Industry Body Calls for Gene-Editing Moratorium
Gene-editing companies say research on altering the DNA of human reproductive cells is dangerous and unethical.
New gene-editing tools could make it possible to permanently alter the human genome.
Officials of a biotechnology industry group have called for a voluntary moratorium on using new DNA-editing techniques to change the genetic characteristics of human embryos in laboratory research.
In an editorial published today by the journal Nature, Edward Lanphier, CEO of the biotechnology company Sangamo Biosciences, and four colleagues write that “scientists should agree not to modify the DNA of human reproductive cells” because it raises safety and ethical risks including the danger of “unpredictable effects on future generations.”
New gene-editing techniques, in particular one called CRISPR, have given scientists powerful and useful new ways to swap and change DNA letters inside of living cells.
Recently, some scientific teams have started to study whether CRISPR would be able to correct disease genes in future generations of people—for instance, by repairing genes during in vitro fertilization, or in eggs or sperm. The idea of such “germ line” modification would be to install healthy versions of genes, which children would be born with.
The emergence of active research around germ-line editing, which is taking place in China, at Harvard University, and at a publicly traded biotechnology company called OvaScience, was described last week by MIT Technology Review (see “Engineering the Perfect Baby”).
But the idea of using editing technology to improve children is as controversial as it is medically powerful. In their editorial, Lanphier, whose coauthors include Fyodor Urnov, co-developer of a different gene-editing system, raise the concern that such techniques might be “exploited for non-therapeutic modifications.” That could mean, for instance, changing the physical traits of children.
The availability of technology to carry out genetic engineering in human germ-line cells is driving intense debate in scientific circles and may eventually become a legal issue in the United States and other countries.
The authors’ call for a cessation of basic research is unusual and likely to be opposed by scientists as an intrusion on the quest for scientific knowledge.
George Church, a professor at Harvard Medical School whose laboratory studies CRISPR and germ-line editing, says a voluntary moratorium would be weak compared with existing regulations that nearly all countries impose on the use of new medical technologies “until they are proven safe and effective in animals or human [tests].” Church was referring to rules governing the birth of actual gene-edited children, not basic research.
In an interview, Lanphier said the call for a moratorium reflected the view of the Alliance for Regenerative Medicine, a trade group of some 200 members of which he is chairman, and which represents companies working on gene and cell therapy. He said the text of the editorial had been approved by the organization’s executive committee, which includes representatives from GE Healthcare, Johnson & Johnson, and numerous smaller biotechnology companies.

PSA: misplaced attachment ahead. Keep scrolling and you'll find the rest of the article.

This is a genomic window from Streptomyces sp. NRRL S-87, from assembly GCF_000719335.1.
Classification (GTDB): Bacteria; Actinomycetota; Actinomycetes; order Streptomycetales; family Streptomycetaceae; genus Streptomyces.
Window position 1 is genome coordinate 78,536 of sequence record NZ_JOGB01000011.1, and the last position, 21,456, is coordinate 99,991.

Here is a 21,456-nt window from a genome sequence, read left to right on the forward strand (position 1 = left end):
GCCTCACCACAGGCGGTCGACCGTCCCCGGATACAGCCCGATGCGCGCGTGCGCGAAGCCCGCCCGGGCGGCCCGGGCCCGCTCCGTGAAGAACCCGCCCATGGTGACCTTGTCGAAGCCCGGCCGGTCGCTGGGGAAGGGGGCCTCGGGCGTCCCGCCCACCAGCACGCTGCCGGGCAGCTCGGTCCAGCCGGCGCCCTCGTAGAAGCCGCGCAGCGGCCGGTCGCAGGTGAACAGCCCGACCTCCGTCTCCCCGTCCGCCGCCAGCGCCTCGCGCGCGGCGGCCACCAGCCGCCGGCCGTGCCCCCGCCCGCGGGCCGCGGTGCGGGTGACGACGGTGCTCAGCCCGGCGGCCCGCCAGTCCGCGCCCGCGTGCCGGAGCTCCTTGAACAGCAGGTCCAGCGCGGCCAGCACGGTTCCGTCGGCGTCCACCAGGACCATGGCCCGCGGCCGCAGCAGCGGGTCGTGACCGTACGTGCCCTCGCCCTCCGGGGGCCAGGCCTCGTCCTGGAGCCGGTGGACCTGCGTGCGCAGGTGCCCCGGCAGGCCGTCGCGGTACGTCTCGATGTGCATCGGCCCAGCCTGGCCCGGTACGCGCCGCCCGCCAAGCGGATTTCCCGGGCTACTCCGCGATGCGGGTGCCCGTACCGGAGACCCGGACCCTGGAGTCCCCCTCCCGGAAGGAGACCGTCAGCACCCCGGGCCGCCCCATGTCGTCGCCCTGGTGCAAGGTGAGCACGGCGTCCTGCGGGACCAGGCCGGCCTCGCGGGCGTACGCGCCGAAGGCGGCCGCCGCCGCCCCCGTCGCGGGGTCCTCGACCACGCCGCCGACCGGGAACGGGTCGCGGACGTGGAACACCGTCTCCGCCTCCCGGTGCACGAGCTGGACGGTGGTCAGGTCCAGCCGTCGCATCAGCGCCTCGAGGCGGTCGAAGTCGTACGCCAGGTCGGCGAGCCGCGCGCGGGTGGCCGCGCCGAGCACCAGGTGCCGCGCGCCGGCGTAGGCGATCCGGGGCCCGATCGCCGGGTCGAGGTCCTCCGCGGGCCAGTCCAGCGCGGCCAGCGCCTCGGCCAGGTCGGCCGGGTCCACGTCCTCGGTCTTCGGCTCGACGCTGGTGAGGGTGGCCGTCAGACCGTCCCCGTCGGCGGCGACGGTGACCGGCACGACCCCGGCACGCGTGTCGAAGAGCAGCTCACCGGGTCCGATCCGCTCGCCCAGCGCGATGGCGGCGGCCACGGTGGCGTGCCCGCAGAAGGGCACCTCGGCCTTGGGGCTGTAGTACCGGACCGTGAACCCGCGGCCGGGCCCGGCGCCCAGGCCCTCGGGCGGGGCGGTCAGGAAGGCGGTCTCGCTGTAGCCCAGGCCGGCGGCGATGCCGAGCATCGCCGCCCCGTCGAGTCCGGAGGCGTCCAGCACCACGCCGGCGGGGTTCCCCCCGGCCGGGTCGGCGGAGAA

Bernard Siegel, a patient advocate who is a member of the committee, confirmed that he’d been briefed on the text and agreed with it. “In a broad, sweeping way, [the technology] just raises the prospect of eugenics,” he said. “Who is going to make the decision of making a better human? The technology is so sweeping it’s like the era of science fiction is here and now.”
The debate around CRISPR’s future already appears to be pitting commercial organizations working on gene editing against scientists exploring fundamental aspects of its use. Sangamo, for instance, is currently conducting clinical trials in adult HIV patients of a gene-editing technology called zinc-finger nucleases, which it is using in an effort to alter the DNA of their blood cells. Another early trial is treating patients with thalassemia, a hereditary blood disorder.
Church says the Nature item is mistaken in assuming that gene therapy used on adults, known as somatic gene therapy, would have no consequences at all for future generations. It could affect them, he says, via so-called epigenetic effects that change how genes get expressed. If that is true, a moratorium of the sort Lanphier called for might affect his own company and about 2,000 other ongoing gene-therapy trials as well.
Because the technical ability to carry it out is so new, neither critics nor proponents of germ-line modification are able to make precise arguments about what benefits or harm it could bring. That means the debate over CRISPR could turn on deeply held beliefs about right and wrong, of the kind that drive disagreements about GMO crops or medical experiments on animals.
Lanphier says that ethical beliefs are at the root of his opposition to germ-line editing. “The human species is not a laboratory rat, it is not an improved corn plant—it’s a unique species on this planet,” he says. “The fundamental thing for me is this is a boundary that the human species should not cross.”